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Brain Res Bull. 2005 Dec 15;68(1-2):16-23. Epub 2004 Dec 18.

Validation of the l-dopa-induced dyskinesia in the 6-OHDA model and evaluation of the effects of selective dopamine receptor agonists and antagonists.

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Cardiff University, School of Biosciences, Museum Avenue, Cardiff CF10 3US, UK.


Current treatments for Parkinson's disease (PD) rely on a dopamine replacement strategy and are reasonably effective, particularly in the early stages of the disease. However, chronic dopaminergic therapy is limited by the development of a range of side effects, including dyskinesia. This has led to a search for alternative treatments. Transplantation of foetal nigral dopamine neurons is a rational approach and many studies have shown that it can improve motor functions in parkinsonian rodents, primates and man. Recently, however, two clinical trials have reported an exacerbation of dyskinesias in some transplanted patients, raising concerns about the safety of the transplantation strategy. To study this issue, we have reproduced the l-dopa-induced dyskinesia model developed by Cenci et al. [M.A. Cenci, C.S. Lee, A. Bjorklund, l-DOPA-induced dyskinesia in the rat is associated with striatal overexpression of prodynorphin- and glutamic acid decarboxylase mRNA, Eur. J. Neurosci. 10 (1998) 2694-2706] in the rat. We find that their abnormal involuntary movements rating scale is easy to apply and consistent to use. Moreover, the Schallert forelimb placing test has been used to assess l-dopa-induced recovery of function and we find that the rats continue to show good recovery on this test, even while they are exhibiting abnormal dyskinetic side effects. To further evaluate this model, we have studied the effects of selective dopamine receptor antagonists and agonists for D1, D2 and D3 receptors. Antagonists of all three receptors are able to block the l-dopa-induced dyskinesia without interfering with the beneficial effects of l-dopa on the placing test. This indicates that the effects of chronic l-dopa on recovery of parkinsonian symptoms and on induction of dyskinetic side effects can be dissociated, which may provide the basis for developing novel combination treatments, e.g. using grafts while blocking the unwanted adverse effects of the drugs.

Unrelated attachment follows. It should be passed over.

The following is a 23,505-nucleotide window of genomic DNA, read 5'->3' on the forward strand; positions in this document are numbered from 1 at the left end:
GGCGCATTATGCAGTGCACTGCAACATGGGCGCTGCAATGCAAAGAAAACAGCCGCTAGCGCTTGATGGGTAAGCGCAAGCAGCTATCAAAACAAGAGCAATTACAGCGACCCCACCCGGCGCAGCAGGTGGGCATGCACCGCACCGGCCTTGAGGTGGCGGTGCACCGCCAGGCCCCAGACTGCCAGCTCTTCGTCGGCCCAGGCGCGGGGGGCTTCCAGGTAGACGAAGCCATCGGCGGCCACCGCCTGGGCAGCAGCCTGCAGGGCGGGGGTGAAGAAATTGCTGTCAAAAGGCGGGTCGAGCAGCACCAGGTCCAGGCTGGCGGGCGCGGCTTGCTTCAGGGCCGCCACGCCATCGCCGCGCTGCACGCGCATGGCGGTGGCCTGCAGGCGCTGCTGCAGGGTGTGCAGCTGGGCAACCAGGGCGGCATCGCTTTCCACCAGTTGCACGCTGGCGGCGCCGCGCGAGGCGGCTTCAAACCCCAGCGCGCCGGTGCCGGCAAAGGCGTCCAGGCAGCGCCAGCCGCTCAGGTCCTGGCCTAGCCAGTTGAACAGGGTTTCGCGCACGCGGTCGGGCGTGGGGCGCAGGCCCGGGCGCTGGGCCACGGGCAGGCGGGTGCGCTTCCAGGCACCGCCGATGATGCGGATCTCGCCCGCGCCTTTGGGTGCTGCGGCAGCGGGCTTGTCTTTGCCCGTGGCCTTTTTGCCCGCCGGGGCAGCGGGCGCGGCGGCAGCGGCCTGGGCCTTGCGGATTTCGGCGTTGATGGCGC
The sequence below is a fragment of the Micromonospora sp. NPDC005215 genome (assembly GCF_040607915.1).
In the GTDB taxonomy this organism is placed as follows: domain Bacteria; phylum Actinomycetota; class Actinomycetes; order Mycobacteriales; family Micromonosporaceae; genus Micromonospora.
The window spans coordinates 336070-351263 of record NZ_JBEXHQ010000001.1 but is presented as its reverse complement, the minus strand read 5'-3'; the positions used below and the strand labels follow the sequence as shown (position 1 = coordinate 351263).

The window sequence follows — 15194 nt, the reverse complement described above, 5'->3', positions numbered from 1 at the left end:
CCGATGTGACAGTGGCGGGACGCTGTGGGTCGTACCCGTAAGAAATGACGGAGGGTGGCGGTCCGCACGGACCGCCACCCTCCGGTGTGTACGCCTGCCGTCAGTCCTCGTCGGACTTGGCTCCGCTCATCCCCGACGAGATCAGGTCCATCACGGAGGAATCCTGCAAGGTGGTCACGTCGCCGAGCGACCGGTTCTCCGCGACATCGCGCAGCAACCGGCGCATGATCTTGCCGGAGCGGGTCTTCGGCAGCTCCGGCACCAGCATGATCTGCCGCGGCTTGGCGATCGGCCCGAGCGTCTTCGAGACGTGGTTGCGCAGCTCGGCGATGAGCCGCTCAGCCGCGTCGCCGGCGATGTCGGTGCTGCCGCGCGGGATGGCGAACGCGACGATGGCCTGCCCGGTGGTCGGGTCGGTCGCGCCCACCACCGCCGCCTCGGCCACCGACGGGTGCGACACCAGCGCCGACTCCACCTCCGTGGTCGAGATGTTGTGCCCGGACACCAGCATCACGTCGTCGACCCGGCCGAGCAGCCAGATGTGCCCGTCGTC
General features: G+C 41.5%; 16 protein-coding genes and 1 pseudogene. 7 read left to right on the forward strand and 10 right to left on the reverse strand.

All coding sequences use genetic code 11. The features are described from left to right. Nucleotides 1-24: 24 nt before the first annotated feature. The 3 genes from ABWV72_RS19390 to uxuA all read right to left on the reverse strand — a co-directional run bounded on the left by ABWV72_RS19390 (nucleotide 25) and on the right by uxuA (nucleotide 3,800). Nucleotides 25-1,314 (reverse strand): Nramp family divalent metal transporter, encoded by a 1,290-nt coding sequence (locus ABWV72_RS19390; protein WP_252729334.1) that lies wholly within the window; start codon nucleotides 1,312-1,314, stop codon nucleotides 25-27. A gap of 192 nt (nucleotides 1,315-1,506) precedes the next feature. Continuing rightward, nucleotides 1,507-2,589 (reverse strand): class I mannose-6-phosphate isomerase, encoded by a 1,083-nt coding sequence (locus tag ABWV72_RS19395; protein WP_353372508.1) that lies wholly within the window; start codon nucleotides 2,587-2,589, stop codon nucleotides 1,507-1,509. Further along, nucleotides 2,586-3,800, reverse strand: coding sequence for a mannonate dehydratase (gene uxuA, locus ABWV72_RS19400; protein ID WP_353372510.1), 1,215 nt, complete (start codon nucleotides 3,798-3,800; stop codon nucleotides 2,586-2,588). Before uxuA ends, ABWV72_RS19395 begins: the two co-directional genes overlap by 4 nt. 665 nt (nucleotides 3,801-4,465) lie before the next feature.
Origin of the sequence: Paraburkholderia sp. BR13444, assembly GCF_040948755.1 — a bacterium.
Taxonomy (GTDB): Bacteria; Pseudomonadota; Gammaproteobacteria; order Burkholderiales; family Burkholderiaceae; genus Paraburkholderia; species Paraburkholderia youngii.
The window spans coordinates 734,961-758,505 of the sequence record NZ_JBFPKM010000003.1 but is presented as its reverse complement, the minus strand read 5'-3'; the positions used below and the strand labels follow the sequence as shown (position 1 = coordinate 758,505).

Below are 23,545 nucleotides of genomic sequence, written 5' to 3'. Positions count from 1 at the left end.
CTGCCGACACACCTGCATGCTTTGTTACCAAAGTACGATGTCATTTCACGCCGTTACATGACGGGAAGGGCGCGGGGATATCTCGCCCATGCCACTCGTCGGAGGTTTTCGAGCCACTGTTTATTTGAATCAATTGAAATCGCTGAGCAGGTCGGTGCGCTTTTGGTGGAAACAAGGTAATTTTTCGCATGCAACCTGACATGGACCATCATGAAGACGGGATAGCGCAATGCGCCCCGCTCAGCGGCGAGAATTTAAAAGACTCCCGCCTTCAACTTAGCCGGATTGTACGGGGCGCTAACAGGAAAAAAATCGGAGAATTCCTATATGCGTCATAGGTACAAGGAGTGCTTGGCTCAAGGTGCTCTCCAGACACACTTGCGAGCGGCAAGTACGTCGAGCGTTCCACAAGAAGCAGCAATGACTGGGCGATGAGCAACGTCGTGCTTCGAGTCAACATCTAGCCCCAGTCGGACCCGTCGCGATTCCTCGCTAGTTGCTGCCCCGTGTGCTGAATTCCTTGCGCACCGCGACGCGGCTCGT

[Indexed for MEDLINE]

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